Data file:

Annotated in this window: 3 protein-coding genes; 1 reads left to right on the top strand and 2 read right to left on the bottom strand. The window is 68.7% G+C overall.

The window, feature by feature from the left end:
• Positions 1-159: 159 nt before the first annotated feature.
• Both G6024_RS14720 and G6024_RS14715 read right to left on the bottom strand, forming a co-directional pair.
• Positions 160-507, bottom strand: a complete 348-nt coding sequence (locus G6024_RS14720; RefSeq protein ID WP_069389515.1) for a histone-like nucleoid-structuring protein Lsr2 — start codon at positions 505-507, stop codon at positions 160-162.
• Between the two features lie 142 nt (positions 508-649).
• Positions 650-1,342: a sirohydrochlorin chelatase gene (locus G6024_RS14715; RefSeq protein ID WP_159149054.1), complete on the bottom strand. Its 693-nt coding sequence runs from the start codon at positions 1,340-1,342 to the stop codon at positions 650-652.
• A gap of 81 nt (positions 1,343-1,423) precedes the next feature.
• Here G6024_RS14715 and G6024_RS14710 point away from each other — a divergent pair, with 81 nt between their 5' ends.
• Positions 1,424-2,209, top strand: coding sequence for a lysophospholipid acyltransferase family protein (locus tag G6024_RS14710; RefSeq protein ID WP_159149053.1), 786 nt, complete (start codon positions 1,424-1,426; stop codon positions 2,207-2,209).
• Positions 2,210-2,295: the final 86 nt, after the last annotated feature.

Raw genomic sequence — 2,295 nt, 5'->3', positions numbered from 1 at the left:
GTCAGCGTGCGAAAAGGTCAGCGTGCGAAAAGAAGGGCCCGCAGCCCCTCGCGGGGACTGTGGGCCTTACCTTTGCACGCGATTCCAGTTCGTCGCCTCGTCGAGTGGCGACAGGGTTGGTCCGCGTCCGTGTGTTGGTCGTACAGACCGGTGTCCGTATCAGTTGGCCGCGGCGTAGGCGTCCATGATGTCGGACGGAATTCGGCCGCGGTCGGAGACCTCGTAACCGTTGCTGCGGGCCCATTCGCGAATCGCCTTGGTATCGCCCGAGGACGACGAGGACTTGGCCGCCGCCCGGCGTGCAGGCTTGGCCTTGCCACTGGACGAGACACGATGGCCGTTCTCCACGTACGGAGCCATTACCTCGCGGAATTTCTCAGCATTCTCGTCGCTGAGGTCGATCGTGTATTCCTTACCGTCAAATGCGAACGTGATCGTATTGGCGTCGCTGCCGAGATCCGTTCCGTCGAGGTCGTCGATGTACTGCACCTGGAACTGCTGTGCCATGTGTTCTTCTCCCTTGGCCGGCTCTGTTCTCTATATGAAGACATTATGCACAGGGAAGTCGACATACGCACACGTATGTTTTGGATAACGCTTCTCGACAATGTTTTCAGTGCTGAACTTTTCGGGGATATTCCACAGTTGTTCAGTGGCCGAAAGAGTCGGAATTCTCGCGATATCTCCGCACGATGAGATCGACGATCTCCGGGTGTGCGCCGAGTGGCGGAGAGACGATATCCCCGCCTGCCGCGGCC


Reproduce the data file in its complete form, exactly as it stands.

Annotated in this window: 3 protein-coding genes; 1 reads left to right on the top strand and 2 read right to left on the bottom strand. The window is 68.7% G+C overall.

The window, feature by feature from the left end:
• Positions 1-159: 159 nt before the first annotated feature.
• Both G6024_RS14720 and G6024_RS14715 read right to left on the bottom strand, forming a co-directional pair.
• Positions 160-507, bottom strand: a complete 348-nt coding sequence (locus G6024_RS14720; RefSeq protein ID WP_069389515.1) for a histone-like nucleoid-structuring protein Lsr2 — start codon at positions 505-507, stop codon at positions 160-162.
• Between the two features lie 142 nt (positions 508-649).
• Positions 650-1,342: a sirohydrochlorin chelatase gene (locus G6024_RS14715; RefSeq protein ID WP_159149054.1), complete on the bottom strand. Its 693-nt coding sequence runs from the start codon at positions 1,340-1,342 to the stop codon at positions 650-652.
• A gap of 81 nt (positions 1,343-1,423) precedes the next feature.
• Here G6024_RS14715 and G6024_RS14710 point away from each other — a divergent pair, with 81 nt between their 5' ends.
• Positions 1,424-2,209, top strand: coding sequence for a lysophospholipid acyltransferase family protein (locus tag G6024_RS14710; RefSeq protein ID WP_159149053.1), 786 nt, complete (start codon positions 1,424-1,426; stop codon positions 2,207-2,209).
• Positions 2,210-2,295: the final 86 nt, after the last annotated feature.

Raw genomic sequence — 2,295 nt, 5'->3', positions numbered from 1 at the left:
GTCAGCGTGCGAAAAGGTCAGCGTGCGAAAAGAAGGGCCCGCAGCCCCTCGCGGGGACTGTGGGCCTTACCTTTGCACGCGATTCCAGTTCGTCGCCTCGTCGAGTGGCGACAGGGTTGGTCCGCGTCCGTGTGTTGGTCGTACAGACCGGTGTCCGTATCAGTTGGCCGCGGCGTAGGCGTCCATGATGTCGGACGGAATTCGGCCGCGGTCGGAGACCTCGTAACCGTTGCTGCGGGCCCATTCGCGAATCGCCTTGGTATCGCCCGAGGACGACGAGGACTTGGCCGCCGCCCGGCGTGCAGGCTTGGCCTTGCCACTGGACGAGACACGATGGCCGTTCTCCACGTACGGAGCCATTACCTCGCGGAATTTCTCAGCATTCTCGTCGCTGAGGTCGATCGTGTATTCCTTACCGTCAAATGCGAACGTGATCGTATTGGCGTCGCTGCCGAGATCCGTTCCGTCGAGGTCGTCGATGTACTGCACCTGGAACTGCTGTGCCATGTGTTCTTCTCCCTTGGCCGGCTCTGTTCTCTATATGAAGACATTATGCACAGGGAAGTCGACATACGCACACGTATGTTTTGGATAACGCTTCTCGACAATGTTTTCAGTGCTGAACTTTTCGGGGATATTCCACAGTTGTTCAGTGGCCGAAAGAGTCGGAATTCTCGCGATATCTCCGCACGATGAGATCGACGATCTCCGGGTGTGCGCCGAGTGGCGGAGAGACGATATCCCCGCCTGCCGCGGCC